The Appeal To Authority And The Appeal To The Common Man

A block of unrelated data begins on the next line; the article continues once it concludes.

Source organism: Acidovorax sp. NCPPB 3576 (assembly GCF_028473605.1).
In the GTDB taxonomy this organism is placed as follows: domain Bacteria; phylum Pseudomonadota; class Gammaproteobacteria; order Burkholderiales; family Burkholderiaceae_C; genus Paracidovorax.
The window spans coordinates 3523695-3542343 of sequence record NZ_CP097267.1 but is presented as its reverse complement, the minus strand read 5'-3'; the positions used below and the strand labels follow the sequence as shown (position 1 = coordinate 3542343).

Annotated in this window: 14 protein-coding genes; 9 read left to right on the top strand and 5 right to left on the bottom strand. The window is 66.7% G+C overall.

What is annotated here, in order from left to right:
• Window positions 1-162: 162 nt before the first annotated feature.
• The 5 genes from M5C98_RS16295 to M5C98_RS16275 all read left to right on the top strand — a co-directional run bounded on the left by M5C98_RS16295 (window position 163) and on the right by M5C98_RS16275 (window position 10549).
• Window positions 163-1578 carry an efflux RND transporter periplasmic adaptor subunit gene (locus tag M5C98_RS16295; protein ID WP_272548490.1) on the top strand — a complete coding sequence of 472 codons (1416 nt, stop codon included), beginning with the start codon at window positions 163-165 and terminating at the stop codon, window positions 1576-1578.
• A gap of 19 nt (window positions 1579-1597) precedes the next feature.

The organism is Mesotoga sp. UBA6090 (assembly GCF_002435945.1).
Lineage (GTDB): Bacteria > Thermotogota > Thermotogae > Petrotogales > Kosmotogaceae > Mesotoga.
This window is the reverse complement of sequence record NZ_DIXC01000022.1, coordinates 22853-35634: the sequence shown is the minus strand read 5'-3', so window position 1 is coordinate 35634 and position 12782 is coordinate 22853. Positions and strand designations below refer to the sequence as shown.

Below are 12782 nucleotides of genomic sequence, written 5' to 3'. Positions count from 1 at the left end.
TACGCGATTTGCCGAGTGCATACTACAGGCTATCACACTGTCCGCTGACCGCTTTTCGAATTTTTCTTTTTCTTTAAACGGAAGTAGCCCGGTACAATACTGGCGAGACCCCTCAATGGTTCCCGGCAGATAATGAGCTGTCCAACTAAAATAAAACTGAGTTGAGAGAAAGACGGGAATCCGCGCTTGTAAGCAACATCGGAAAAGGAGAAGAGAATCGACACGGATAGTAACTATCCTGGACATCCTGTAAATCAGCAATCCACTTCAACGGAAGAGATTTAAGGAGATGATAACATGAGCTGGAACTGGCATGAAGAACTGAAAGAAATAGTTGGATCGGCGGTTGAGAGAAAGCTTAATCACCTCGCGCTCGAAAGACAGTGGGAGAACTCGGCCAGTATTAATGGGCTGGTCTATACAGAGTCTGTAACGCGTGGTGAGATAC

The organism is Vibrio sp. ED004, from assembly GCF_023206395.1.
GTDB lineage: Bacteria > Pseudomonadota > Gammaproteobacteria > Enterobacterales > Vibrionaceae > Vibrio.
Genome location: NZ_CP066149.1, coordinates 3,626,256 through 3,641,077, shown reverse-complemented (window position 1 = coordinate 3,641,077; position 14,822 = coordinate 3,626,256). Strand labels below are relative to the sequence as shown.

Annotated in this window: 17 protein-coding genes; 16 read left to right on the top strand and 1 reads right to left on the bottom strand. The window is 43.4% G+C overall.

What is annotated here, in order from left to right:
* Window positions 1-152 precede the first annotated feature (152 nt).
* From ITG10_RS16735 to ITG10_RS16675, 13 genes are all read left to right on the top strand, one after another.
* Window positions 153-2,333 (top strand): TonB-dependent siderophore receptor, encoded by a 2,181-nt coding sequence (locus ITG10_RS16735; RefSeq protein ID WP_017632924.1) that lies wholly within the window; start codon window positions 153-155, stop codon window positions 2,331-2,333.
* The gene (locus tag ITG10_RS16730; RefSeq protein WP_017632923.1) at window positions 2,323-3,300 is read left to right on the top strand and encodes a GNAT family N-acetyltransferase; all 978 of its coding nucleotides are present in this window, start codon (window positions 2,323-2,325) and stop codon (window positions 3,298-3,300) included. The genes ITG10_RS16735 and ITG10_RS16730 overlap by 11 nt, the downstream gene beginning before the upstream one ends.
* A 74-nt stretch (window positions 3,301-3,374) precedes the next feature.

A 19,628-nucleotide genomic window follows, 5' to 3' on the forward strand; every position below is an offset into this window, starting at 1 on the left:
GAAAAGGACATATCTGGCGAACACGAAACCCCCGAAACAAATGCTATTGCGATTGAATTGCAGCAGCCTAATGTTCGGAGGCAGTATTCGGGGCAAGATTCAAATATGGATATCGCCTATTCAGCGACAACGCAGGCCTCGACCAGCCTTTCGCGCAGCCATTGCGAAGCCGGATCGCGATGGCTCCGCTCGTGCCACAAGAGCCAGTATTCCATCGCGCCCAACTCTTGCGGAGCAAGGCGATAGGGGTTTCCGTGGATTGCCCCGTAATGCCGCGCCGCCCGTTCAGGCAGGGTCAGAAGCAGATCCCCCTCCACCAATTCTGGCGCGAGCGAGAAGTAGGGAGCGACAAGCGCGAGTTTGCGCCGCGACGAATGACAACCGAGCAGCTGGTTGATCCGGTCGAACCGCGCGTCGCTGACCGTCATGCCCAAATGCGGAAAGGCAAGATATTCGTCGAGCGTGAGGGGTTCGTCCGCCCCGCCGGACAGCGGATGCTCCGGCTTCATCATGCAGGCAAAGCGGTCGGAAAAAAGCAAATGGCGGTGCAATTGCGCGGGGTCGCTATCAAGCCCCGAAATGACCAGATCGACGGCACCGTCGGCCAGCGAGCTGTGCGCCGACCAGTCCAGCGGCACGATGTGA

The appeal to authority, also called the argument from authority, is an argument in which something is asserted to be true based solely on the credentials of the person who said it. For example, if I state that something is true because it was told to me by a guy with a Ph.D., that would be an argument from authority. Backing up a claim with statements about someone's credentials may or may not be a fallacy, depending on the situation. Some people with fringe ideas misuse the argument from authority, stating that science itself is an argument from authority, and is thus no more credible than their fringe ideas. However, this is an inaccurate comparison. In the case of science, an expert is merely a proxy for evidence-based discovery. An expert in a scientific field is one who has vast knowledge of a subject, but that knowledge is still backed by evidence. In addition, their “expert” status is usually given by their peers as a result of having contributed new knowledge to the field. In contrast, someone with fringe ideas is usually a self-proclaimed expert whose views lack any credible evidence. In other words, being an authority figure only matters if the field in which they are an expert is itself credible. An expert in nonsense is still full of nonsense. The appeal to authority is closely related to another fallacy called the appeal to the common man, which is basically the opposite form of the argument. The appeal to the common man is the suggestion that a given claim is true because the person who said is not an expert. This might sound absurd, but it actually occurs quite frequently, especially from people who subscribe to conspiracy theories or quack medical treatments. For example, people selling medical treatments that aren't based on science often treat that as a benefit. They usually claim that the reason real doctors don't use such treatments is because “real science” just hasn't caught up yet, implying that the person who created the treatment has some knowledge that nobody else in the medical field has. Another common example is when someone promotes a product and claims that it is better because it was “created by a mom” or “develop by a school teacher”. If someone invents a product and happens to also be a mom or a school teacher, that's fine as long as it works. But their role as a mom or a teacher is usually irrelevant and does not in itself make their claim or their product any more reliable. There are some exceptions to this. For example, a school teacher probably does have some valid input about how to more effectively teach kids. A construction worker might have useful ideas for designing a better hammer. But those qualifications are a result of having considerable experience in the field, not because they are an “everyday person”. The appeal to authority and the appeal to the common man are both similar to the ad hominem argument. The main difference is that the appeal to authority or appeal to the common man are intended to build credibility for someone's argument, while an ad hominem attack is intended to diminish the credibility of someone else's claim. But in both cases, the best way to determine the validity of such claims is to consider their relevance to the point being made. If someone's expertise is based on sound evidence and research, or if their extensive skills in a field give them special insight into the topic, then it can be a source of credibility. But if they come from an unrelated field without any evidence for their claims other than their credentials-- or lack thereof-- they are using a fallacious argument. thinking
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